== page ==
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Monday, 24 December 2012

Counting customers - railway traffic before Christmas in the 1800s

There is no doubt that the four or five days before Christmas are some of the busiest for Britain’s railways as people travel home to see their friends and relatives, or return bleary eyed from Christmas parties and gatherings. No doubt the flooding in Britain has reduced the number of trains running in the period this year. However, nationally, 22,247 trains were scheduled on the 21 December; 20,436 on the 22nd; 11,588 were supposed to run yesterday and 18,968 are due to run today.[1] Most Train Operating Companies have not supplement their regular scheduled services,[3] Chiltern being the only one.[2] Thus, with largely regular Saturday and Sunday timetables in operation on the 22nd and 23rd December, and with trains stopping early today, many passengers will feel like they have travelled in tin cans by the end of the festive season.

However, it is no comfort to say so, but crowded trains are what the Christmas passenger has experienced for over a century. In the nineteenth century particularly, the various railway companies provided the press with a plethora of data on their Christmas traffic. In the days after the 25 December how many passengers to and from stations were commonly mentioned in newspapers, especially as the numbers usually grew each year. 

The number of passengers who travelled in the festive period from London via the Great Western Railway (GWR) perfectly shows this growth. In 1895 the number booked at the company’s City and West End Offices and London Stations between Friday 20 December and Thursday 26 December at noon was 40,750. This was an increase on 1889’s total of 37,000. Indeed, in 1895 5,953 passengers travelled from Paddington on Saturday 21 December; with 8,992 being conveyed on Christmas Eve.[4] Therefore, with Christmas passenger numbers increasing so rapidly year on year, it is quite possible that individual travellers found themselves progressively squeezed as the railways struggled to keep pace with the changing demand.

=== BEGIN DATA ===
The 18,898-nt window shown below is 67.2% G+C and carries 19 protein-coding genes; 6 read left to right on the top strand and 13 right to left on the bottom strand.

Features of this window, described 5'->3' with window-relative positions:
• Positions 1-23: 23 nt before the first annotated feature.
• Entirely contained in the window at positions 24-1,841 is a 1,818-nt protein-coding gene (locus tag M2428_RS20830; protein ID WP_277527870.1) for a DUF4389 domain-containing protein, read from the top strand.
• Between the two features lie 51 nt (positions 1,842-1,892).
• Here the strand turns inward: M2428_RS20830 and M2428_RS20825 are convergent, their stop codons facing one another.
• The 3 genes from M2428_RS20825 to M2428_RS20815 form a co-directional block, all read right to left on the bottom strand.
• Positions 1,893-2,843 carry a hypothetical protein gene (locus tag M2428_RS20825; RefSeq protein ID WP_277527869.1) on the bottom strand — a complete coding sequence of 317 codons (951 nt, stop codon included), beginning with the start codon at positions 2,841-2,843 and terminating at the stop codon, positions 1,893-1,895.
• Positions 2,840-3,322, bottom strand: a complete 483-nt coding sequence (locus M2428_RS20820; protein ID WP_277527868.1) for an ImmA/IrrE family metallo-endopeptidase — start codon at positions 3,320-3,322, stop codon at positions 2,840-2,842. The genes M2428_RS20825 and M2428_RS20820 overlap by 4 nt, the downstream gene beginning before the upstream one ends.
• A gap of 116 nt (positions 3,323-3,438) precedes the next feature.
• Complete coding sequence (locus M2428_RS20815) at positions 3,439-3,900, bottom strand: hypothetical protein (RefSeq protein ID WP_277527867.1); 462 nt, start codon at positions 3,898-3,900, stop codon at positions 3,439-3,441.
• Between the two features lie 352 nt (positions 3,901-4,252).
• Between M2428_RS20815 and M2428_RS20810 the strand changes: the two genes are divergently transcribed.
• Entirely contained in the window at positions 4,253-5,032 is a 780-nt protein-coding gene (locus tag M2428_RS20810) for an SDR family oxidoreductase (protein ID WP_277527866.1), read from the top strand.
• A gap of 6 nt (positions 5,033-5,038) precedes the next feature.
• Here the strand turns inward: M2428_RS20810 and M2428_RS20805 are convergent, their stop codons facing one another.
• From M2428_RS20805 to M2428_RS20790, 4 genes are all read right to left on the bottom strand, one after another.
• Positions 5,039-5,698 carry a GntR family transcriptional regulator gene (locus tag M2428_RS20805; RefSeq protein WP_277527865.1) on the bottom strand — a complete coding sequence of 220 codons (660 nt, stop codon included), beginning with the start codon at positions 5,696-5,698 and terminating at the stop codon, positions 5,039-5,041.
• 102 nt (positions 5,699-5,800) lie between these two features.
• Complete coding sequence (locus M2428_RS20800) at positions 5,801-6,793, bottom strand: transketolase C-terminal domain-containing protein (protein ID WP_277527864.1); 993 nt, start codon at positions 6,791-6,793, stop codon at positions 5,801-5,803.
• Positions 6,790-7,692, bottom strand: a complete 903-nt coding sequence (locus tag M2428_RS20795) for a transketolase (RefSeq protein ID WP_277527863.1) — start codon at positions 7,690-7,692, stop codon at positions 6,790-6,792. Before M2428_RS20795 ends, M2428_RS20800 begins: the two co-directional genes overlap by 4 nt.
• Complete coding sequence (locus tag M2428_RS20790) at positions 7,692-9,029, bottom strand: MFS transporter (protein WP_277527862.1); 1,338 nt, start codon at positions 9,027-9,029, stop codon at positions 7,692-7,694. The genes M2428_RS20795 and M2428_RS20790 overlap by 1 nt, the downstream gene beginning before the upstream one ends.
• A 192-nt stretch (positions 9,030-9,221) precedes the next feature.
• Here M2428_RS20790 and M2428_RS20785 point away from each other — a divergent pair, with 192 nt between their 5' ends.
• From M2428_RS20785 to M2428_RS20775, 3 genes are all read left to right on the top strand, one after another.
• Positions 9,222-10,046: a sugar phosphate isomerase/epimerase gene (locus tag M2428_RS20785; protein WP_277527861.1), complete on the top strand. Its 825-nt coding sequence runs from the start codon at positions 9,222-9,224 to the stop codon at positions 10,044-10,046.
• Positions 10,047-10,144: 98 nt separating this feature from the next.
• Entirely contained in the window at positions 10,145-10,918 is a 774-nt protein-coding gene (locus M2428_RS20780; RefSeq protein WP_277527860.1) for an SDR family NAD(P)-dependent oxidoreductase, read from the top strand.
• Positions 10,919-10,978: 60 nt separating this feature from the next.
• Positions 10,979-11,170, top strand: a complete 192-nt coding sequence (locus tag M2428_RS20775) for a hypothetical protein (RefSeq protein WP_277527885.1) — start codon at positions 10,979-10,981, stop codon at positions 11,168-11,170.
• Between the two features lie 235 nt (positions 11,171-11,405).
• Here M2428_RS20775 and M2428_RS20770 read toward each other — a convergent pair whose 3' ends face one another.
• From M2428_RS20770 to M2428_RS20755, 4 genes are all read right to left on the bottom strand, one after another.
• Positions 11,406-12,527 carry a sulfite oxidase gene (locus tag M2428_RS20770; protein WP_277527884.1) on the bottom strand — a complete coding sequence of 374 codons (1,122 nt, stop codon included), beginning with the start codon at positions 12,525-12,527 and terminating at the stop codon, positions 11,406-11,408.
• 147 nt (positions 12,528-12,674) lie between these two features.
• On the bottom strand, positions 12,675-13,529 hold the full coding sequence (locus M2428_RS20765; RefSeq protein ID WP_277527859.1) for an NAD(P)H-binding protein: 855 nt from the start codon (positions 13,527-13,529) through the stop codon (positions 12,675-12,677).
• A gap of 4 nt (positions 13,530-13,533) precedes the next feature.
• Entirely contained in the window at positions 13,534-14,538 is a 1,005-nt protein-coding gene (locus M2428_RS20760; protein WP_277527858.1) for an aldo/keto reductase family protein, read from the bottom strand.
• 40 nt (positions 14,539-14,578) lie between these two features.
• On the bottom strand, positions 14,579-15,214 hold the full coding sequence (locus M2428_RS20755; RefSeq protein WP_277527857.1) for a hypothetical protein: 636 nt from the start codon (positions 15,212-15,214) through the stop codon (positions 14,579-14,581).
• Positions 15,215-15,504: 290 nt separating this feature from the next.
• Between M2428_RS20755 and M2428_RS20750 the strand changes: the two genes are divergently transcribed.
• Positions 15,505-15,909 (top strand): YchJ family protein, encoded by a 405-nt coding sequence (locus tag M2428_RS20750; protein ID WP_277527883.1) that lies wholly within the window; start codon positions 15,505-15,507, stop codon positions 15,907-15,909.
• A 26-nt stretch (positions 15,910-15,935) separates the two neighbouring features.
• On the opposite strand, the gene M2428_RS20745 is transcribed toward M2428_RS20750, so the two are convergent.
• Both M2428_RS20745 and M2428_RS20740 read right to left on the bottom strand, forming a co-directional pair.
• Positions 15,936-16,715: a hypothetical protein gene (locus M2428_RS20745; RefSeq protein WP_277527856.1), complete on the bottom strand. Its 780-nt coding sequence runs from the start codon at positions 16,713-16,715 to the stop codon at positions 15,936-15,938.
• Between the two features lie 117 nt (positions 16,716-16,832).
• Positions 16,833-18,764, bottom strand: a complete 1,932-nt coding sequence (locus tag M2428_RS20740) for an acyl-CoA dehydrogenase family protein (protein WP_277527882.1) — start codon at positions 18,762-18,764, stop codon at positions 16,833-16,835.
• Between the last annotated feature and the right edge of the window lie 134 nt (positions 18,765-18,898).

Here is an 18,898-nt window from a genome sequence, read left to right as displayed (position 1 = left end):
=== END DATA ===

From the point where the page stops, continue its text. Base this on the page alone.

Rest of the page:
However, as we are currently told passenger numbers in this country continue to grow, it would be interesting to see this year whether the 374 and 307 trains scheduled leave Paddington on the 21 and 24 December respectively are on average they are more packed than those on the same day in 2011. [5]

But passenger data was not the only information the newspapers featured; and the amount of parcels handled by stations also appeared alongside it. Those passing through the London and North Western Railway’s Euston Station were of particular interest and, as I related in a blog post last year, special arrangements were established there in the 1840s to handle this vast and growing traffic. Statistics have been found which show that number of parcels arriving at Euston in the three days before and the morning of the 25 December grew most years. They were as follows:

1848 - 12,000 [6]
1849 - 15,000 [7]
1850 - 10,000 [8]
1851 - Inward and Outward: 40,000 (figures for the week before Christmas) [9]
1852 - 12,000
1853 - 12,500 [10]
1864 - 17,000 [11]

Therefore, by digging into nineteenth century newspapers we can gauge how the railways became an integral part of Christmas for Victorians; performing the same function as do for passengers today, through taking them from home to merriment and delivering them all they needed for Christmas cheer.

Much thanks must go to Tom Cairns for the data he provided on current train operations.


[1] Data kindly provided by Tom Cairns and Twitter: @swlines
[4] Morning Post - Friday 27 December 1895
[5] Data kindly provided by Tom Cairns and Twitter: @swlines
[6] The Morning Post, Tuesday, December 26, 1848
[7] Daily News, Wednesday, December 26, 1849, Issue 1119
[8] The Era, Sunday, December 29, 1850
[9] The Standard, Saturday, December 27, 1851, p.1
[10] The Essex Standard, and General Advertiser for the Eastern Counties, Wednesday, December 28, 1853
[11] Jackson's Oxford Journal, Saturday, January 9, 1864

Tuesday, 18 December 2012

'Pretty Festoons of Holly Leaves Are Displayed' - The Decoration of Railway Stations Before 1900